Penalties, recalls, and lawsuits haven’t put Hyundai and Kia’s engine fire headache fully in the rearview mirror just yet. According to a new Reuters report, the National Highway Traffic Safety Administration (NHTSA) has now opened an “engineering analysis” into the two automakers, which will scrutinize the companies’ recall efforts related to the engine fire problems affecting some models along with other issues.
The report notes that NHTSA is aware of 161 engine fires that are potentially related to the issue, with the new engineering analysis affecting about three million vehicles. This process could result in a new recall, though there is the possibility that the probe could end without any action from the agency. The engineering analysis will also look at Hyundai and Kia’s recall process, with the two fully cooperating with the agency, according to the publication.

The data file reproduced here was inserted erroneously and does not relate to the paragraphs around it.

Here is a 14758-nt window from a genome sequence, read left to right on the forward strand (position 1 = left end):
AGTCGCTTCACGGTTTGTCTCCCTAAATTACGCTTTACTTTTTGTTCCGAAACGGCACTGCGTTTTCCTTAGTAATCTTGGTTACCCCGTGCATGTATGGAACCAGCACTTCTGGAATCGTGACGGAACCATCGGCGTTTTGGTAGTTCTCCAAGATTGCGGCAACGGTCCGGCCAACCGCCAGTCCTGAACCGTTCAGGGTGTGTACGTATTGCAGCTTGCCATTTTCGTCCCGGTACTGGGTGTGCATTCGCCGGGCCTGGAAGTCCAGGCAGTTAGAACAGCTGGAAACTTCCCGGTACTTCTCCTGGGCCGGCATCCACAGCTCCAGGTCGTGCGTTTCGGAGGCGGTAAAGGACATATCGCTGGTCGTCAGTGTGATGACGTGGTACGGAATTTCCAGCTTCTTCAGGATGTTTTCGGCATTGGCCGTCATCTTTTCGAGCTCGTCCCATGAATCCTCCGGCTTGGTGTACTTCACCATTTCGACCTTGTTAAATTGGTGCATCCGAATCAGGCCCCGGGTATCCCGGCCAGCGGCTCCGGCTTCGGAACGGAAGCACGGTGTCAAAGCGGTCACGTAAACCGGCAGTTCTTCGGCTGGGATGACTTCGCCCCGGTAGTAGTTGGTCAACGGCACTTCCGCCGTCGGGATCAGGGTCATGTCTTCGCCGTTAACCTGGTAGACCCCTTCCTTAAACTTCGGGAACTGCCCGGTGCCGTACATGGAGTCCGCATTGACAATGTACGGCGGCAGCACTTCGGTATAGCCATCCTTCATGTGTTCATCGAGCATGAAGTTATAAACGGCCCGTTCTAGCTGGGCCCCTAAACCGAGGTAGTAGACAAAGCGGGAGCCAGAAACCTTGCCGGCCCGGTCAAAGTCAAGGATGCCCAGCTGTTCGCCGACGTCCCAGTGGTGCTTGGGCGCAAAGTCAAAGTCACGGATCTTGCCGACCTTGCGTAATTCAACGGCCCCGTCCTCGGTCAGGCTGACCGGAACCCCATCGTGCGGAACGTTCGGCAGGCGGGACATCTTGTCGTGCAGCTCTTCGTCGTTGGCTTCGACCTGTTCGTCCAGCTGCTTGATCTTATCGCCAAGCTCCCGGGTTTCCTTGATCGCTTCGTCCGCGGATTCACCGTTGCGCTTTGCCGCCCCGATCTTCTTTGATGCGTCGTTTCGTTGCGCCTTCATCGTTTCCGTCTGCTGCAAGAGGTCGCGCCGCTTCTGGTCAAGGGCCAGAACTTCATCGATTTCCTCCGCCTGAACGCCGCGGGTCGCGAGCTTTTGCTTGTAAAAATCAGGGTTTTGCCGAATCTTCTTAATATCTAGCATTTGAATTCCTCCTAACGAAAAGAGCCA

Gallery: 2020 Kia Sportage
Earlier this year, Kia issued a recall affecting nearly 380,000 models due to the potential risk of an engine fire. The company instructed owners to park their vehicles outside away from buildings and other vehicles. The recall affected 2017-2021 Sportage SUVs and 2017-2019 Cadenza sedans. However, engine problems plagued the two long before 2021, with the automakers issuing a recall for 1.5 million vehicles in 2017 – one of the largest at the time, which affected models dating back to 2011.
The two agreed to pay $210 million last year as a civil penalty for failing to properly recall the vehicles with the engine fire risk, which date back to 2015. The new investigation could cause more trouble for the automakers, though consumer safety is a high priority for the government agency. There have been conflicting reports about injuries and deaths related to the issue, too. The Reuters report didn’t present a timeline as to when the NHTSA could complete its investigation, though the agency notes it tries to complete an engineering analysis within a year of initiating one. However, more complex investigations require more time.
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